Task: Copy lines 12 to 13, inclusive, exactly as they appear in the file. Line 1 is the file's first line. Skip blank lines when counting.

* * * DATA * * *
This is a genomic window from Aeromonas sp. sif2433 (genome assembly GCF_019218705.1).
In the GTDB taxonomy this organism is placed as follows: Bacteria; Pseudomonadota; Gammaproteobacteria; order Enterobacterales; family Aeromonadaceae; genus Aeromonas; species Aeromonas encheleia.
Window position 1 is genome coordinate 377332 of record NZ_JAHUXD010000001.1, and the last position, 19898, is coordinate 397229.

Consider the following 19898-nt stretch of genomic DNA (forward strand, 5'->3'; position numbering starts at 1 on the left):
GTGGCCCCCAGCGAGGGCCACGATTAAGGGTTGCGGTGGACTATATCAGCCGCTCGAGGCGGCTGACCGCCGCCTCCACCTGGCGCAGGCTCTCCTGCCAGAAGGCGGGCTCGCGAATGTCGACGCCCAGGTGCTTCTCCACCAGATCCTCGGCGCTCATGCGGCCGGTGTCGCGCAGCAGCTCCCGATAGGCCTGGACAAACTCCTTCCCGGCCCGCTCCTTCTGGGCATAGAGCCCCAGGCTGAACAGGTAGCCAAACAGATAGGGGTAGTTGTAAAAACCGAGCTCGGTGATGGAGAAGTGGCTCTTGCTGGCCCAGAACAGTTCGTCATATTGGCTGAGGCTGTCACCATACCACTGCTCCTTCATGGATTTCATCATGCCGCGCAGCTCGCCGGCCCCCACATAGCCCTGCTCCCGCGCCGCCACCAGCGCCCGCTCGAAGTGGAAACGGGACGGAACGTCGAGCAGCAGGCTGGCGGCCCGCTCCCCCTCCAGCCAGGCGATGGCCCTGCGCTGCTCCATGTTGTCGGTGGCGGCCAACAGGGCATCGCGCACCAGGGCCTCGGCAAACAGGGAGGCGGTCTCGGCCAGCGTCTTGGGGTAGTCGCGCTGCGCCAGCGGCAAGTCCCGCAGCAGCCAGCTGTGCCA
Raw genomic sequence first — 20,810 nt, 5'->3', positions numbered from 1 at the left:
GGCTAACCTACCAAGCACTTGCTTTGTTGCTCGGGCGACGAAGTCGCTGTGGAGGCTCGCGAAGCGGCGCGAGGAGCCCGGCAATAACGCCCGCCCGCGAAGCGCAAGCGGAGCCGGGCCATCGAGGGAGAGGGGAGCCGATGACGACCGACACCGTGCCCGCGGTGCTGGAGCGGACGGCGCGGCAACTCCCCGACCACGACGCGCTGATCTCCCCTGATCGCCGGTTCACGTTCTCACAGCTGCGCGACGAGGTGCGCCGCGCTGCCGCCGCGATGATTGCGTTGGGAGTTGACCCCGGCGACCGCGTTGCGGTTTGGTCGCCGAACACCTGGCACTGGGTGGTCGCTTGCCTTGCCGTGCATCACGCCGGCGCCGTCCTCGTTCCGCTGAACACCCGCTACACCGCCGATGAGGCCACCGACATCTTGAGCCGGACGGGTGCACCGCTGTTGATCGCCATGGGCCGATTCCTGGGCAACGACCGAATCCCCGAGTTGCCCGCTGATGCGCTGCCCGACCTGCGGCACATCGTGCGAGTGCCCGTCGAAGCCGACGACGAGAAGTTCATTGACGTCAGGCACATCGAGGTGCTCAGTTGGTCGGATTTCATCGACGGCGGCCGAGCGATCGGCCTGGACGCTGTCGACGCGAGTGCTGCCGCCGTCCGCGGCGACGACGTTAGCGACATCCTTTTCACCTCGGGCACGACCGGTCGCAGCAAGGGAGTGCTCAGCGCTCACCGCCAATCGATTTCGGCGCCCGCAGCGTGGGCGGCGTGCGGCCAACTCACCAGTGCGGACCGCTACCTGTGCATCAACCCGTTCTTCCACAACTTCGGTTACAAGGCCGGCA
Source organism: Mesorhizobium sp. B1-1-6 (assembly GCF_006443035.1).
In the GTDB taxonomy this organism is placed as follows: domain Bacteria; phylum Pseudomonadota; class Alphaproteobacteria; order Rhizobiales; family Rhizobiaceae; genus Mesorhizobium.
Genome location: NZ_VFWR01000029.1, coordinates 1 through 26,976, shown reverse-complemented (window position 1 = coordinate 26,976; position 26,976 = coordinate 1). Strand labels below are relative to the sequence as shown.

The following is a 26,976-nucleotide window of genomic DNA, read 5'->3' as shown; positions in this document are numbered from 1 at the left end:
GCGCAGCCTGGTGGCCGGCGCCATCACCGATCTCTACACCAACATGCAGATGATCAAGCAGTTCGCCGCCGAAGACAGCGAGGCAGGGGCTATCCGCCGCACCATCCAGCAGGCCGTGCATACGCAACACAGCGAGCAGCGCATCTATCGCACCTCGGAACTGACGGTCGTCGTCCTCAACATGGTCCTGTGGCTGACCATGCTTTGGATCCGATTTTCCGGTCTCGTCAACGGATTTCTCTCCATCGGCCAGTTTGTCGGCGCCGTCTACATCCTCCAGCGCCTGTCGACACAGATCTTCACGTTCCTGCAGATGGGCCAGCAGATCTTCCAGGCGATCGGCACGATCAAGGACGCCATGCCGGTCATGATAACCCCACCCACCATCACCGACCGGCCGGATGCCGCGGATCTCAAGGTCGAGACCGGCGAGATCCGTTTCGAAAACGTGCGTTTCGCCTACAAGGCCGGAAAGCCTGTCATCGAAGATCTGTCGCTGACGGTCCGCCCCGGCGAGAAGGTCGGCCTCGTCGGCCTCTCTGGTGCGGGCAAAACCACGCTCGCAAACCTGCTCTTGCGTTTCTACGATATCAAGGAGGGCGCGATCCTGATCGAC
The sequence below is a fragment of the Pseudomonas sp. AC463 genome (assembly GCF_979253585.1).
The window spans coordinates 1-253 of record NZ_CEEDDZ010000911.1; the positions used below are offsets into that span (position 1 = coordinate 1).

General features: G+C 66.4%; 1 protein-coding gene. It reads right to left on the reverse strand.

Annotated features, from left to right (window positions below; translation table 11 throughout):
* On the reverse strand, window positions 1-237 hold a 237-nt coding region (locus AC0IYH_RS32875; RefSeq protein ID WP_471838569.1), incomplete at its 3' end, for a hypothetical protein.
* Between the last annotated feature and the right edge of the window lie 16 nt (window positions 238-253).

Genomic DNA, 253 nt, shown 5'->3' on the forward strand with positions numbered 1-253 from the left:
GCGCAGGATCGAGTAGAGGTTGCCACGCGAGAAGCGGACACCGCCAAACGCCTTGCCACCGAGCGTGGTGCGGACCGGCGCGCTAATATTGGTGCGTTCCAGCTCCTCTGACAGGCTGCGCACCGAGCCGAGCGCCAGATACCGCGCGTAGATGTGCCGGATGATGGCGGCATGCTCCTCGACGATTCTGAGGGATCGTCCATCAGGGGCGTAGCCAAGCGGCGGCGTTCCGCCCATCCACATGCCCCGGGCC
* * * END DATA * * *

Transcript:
GCGCAGCCTGGTGGCCGGCGCCATCACCGATCTCTACACCAACATGCAGATGATCAAGCAGTTCGCCGCCGAAGACAGCGAGGCAGGGGCTATCCGCCGCACCATCCAGCAGGCCGTGCATACGCAACACAGCGAGCAGCGCATCTATCGCACCTCGGAACTGACGGTCGTCGTCCTCAACATGGTCCTGTGGCTGACCATGCTTTGGATCCGATTTTCCGGTCTCGTCAACGGATTTCTCTCCATCGGCCAGTTTGTCGGCGCCGTCTACATCCTCCAGCGCCTGTCGACACAGATCTTCACGTTCCTGCAGATGGGCCAGCAGATCTTCCAGGCGATCGGCACGATCAAGGACGCCATGCCGGTCATGATAACCCCACCCACCATCACCGACCGGCCGGATGCCGCGGATCTCAAGGTCGAGACCGGCGAGATCCGTTTCGAAAACGTGCGTTTCGCCTACAAGGCCGGAAAGCCTGTCATCGAAGATCTGTCGCTGACGGTCCGCCCCGGCGAGAAGGTCGGCCTCGTCGGCCTCTCTGGTGCGGGCAAAACCACGCTCGCAAACCTGCTCTTGCGTTTCTACGATATCAAGGAGGGCGCGATCCTGATCGAC
The sequence below is a fragment of the Pseudomonas sp. AC463 genome (assembly GCF_979253585.1).